The origins of architecture in human cultures are closely related to ritual: as propitiatory and mimetic object-making (as in the case of an altar for sacrifice or a tomb), and as place-making for the deployment of rites, which came to include theatrical performances, particularly in the European traditions. Architecture is fundamentally characterized by its capacity to frame such events, rather than by a particular style, materiality or design method. While ritual action and the manifestation of the divine through human artifacts were common in traditional cultures, they are arguably less common today, though by no means impossible. As sociologist Roger Grainger writes: "the great danger which ritual avoids is the danger of the confusion of man and God."2 Ultimately life is uncertain, and our self-conscious rational ego controls very little. Yet it is obviously difficult for a modern man to be able to affirm, with the confidence of the Medieval Japanese poet Yoshida Kenko (ca. 1233–1350), that "the most precious thing about life is its uncertainty."3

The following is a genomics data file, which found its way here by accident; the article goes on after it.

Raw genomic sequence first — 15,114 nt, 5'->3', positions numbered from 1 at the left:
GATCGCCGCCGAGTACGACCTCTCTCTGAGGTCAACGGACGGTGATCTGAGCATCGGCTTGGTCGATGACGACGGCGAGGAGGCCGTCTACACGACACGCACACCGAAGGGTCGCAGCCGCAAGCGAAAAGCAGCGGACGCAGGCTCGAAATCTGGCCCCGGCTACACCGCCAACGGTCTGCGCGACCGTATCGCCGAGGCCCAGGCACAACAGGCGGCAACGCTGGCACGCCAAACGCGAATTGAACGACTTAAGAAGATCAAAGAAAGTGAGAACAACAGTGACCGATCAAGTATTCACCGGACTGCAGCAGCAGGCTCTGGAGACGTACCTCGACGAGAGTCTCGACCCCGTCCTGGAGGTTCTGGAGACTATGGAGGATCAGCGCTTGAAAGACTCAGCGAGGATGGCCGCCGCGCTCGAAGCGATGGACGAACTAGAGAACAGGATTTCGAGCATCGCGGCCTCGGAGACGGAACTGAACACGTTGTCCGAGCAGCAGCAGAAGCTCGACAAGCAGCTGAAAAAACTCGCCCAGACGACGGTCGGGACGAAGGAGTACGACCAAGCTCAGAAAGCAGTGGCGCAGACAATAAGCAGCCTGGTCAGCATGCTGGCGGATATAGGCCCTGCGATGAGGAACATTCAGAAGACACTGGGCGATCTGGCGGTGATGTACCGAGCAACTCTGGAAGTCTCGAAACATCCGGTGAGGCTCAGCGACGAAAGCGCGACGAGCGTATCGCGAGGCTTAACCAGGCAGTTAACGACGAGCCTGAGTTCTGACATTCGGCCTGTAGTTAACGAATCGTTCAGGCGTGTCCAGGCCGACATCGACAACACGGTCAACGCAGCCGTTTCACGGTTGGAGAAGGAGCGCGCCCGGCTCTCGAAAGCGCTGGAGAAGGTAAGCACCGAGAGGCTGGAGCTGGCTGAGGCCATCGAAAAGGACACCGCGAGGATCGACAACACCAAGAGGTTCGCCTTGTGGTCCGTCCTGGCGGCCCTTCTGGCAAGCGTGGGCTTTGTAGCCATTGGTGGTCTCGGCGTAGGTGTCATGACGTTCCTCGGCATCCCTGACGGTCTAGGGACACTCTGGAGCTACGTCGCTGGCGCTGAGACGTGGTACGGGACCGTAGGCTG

If one may dream of an architecture capable of revealing to others a meaningful world, one less flat and nihilistic, one must reconsider the origins of architecture as the space of participatory performance. Vitruvius describes his understanding of the origins of architecture in a few insightful paragraphs at the beginning of his second book of De Architectura.4 He understands this "space" as a clearing in the forest that makes possible language and culture, one that will eventually become the political space of the city (the polis, the urbs). His story starts with a spark from heaven, one generated by the wind in a storm: it is a gift whose origin is the divine breath of nature. The spark lights a fire that the first humans manage to maintain and domesticate, giving themselves a "dwelling." Indeed, architecture offered a clearing that was also an epiphany of the sacred - the gift of a place for human situations to be enacted in time - capable of further disclosing through significant action the appearance of a sacred world.

Ancient Roman theatre of Palmyra, Syria. Photo: Bernard Gagnon/wikimedia.